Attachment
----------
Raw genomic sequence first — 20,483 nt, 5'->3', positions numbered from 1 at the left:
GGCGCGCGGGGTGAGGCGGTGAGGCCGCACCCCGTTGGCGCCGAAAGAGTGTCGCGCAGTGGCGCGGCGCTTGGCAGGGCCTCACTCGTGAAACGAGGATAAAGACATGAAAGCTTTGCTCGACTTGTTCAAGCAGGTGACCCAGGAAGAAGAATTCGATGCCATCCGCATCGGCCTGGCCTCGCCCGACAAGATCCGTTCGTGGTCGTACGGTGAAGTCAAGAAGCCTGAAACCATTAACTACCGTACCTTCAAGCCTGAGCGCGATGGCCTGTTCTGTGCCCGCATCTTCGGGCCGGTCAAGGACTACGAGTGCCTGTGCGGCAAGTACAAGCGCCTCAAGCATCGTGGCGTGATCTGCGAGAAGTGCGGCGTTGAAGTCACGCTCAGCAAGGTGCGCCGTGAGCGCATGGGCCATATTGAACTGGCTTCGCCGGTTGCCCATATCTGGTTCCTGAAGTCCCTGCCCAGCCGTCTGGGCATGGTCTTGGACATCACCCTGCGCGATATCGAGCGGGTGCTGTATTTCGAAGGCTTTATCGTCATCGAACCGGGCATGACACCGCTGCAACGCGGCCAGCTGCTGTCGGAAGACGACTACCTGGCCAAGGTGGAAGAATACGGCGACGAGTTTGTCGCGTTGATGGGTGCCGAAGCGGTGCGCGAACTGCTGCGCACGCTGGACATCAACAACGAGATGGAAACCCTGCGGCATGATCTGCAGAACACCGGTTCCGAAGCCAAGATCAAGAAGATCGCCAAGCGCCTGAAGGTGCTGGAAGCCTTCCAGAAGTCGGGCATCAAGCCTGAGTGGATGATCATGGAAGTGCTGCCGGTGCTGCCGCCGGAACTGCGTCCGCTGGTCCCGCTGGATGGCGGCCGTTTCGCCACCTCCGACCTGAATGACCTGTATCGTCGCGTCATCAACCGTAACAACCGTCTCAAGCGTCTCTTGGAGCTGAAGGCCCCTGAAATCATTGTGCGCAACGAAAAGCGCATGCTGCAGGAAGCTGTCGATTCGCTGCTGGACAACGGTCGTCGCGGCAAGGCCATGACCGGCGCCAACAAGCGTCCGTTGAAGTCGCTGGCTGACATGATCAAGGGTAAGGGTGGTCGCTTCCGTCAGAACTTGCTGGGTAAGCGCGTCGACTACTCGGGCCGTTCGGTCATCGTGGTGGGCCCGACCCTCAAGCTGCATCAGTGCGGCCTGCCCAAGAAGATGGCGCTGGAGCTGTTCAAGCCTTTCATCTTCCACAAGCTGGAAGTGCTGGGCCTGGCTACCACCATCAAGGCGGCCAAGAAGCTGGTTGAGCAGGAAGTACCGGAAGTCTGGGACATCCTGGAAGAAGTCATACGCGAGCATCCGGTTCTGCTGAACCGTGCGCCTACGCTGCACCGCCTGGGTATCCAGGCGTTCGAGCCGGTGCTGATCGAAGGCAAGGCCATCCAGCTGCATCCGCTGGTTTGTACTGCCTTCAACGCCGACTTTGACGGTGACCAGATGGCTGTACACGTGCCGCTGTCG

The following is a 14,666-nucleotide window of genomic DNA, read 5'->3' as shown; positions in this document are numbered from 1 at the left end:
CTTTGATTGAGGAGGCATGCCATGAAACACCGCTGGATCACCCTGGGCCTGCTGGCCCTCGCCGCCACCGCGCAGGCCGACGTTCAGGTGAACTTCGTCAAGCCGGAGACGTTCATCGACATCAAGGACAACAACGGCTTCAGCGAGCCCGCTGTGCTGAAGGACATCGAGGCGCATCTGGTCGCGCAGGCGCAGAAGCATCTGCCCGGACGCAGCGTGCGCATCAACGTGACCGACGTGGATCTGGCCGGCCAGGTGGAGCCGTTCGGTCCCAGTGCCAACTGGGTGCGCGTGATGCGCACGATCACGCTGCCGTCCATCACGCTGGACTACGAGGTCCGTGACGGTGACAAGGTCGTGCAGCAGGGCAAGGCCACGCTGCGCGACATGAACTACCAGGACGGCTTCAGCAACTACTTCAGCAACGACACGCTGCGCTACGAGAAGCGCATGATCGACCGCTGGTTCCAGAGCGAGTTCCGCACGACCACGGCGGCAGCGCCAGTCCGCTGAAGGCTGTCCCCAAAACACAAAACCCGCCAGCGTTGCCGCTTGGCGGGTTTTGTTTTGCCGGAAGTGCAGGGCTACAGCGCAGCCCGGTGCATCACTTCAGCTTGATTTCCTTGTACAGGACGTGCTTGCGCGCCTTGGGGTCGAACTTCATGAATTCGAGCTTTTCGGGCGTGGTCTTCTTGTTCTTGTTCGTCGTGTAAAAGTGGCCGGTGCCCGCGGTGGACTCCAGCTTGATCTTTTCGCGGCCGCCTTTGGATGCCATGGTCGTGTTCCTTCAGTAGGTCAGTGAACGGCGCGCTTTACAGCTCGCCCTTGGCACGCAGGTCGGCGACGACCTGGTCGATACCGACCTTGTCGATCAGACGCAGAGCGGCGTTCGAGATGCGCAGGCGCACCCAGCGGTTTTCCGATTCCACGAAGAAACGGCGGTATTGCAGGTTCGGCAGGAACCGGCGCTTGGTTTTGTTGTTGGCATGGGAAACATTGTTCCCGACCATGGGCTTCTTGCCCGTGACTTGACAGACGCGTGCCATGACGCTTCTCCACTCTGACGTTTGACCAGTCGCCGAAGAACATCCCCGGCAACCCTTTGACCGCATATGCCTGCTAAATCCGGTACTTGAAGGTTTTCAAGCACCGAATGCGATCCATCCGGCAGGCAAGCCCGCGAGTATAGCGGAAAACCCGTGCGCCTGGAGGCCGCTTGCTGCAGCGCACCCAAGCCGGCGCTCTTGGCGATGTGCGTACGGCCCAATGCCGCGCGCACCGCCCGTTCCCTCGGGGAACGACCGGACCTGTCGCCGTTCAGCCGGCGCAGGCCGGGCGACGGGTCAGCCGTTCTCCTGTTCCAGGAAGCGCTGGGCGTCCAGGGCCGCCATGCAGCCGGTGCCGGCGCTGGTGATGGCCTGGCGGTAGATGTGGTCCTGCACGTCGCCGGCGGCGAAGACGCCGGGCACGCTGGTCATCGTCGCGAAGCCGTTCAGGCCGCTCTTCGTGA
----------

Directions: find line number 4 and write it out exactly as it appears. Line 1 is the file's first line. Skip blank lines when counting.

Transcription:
CTTTGATTGAGGAGGCATGCCATGAAACACCGCTGGATCACCCTGGGCCTGCTGGCCCTCGCCGCCACCGCGCAGGCCGACGTTCAGGTGAACTTCGTCAAGCCGGAGACGTTCATCGACATCAAGGACAACAACGGCTTCAGCGAGCCCGCTGTGCTGAAGGACATCGAGGCGCATCTGGTCGCGCAGGCGCAGAAGCATCTGCCCGGACGCAGCGTGCGCATCAACGTGACCGACGTGGATCTGGCCGGCCAGGTGGAGCCGTTCGGTCCCAGTGCCAACTGGGTGCGCGTGATGCGCACGATCACGCTGCCGTCCATCACGCTGGACTACGAGGTCCGTGACGGTGACAAGGTCGTGCAGCAGGGCAAGGCCACGCTGCGCGACATGAACTACCAGGACGGCTTCAGCAACTACTTCAGCAACGACACGCTGCGCTACGAGAAGCGCATGATCGACCGCTGGTTCCAGAGCGAGTTCCGCACGACCACGGCGGCAGCGCCAGTCCGCTGAAGGCTGTCCCCAAAACACAAAACCCGCCAGCGTTGCCGCTTGGCGGGTTTTGTTTTGCCGGAAGTGCAGGGCTACAGCGCAGCCCGGTGCATCACTTCAGCTTGATTTCCTTGTACAGGACGTGCTTGCGCGCCTTGGGGTCGAACTTCATGAATTCGAGCTTTTCGGGCGTGGTCTTCTTGTTCTTGTTCGTCGTGTAAAAGTGGCCGGTGCCCGCGGTGGACTCCAGCTTGATCTTTTCGCGGCCGCCTTTGGATGCCATGGTCGTGTTCCTTCAGTAGGTCAGTGAACGGCGCGCTTTACAGCTCGCCCTTGGCACGCAGGTCGGCGACGACCTGGTCGATACCGACCTTGTCGATCAGACGCAGAGCGGCGTTCGAGATGCGCAGGCGCACCCAGCGGTTTTCCGATTCCACGAAGAAACGGCGGTATTGCAGGTTCGGCAGGAACCGGCGCTTGGTTTTGTTGTTGGCATGGGAAACATTGTTCCCGACCATGGGCTTCTTGCCCGTGACTTGACAGACGCGTGCCATGACGCTTCTCCACTCTGACGTTTGACCAGTCGCCGAAGAACATCCCCGGCAACCCTTTGACCGCATATGCCTGCTAAATCCGGTACTTGAAGGTTTTCAAGCACCGAATGCGATCCATCCGGCAGGCAAGCCCGCGAGTATAGCGGAAAACCCGTGCGCCTGGAGGCCGCTTGCTGCAGCGCACCCAAGCCGGCGCTCTTGGCGATGTGCGTACGGCCCAATGCCGCGCGCACCGCCCGTTCCCTCGGGGAACGACCGGACCTGTCGCCGTTCAGCCGGCGCAGGCCGGGCGACGGGTCAGCCGTTCTCCTGTTCCAGGAAGCGCTGGGCGTCCAGGGCCGCCATGCAGCCGGTGCCGGCGCTGGTGATGGCCTGGCGGTAGATGTGGTCCTGCACGTCGCCGGCGGCGAAGACGCCGGGCACGCTGGTCATCGTCGCGAAGCCGTTCAGGCCGCTCTTCGTGA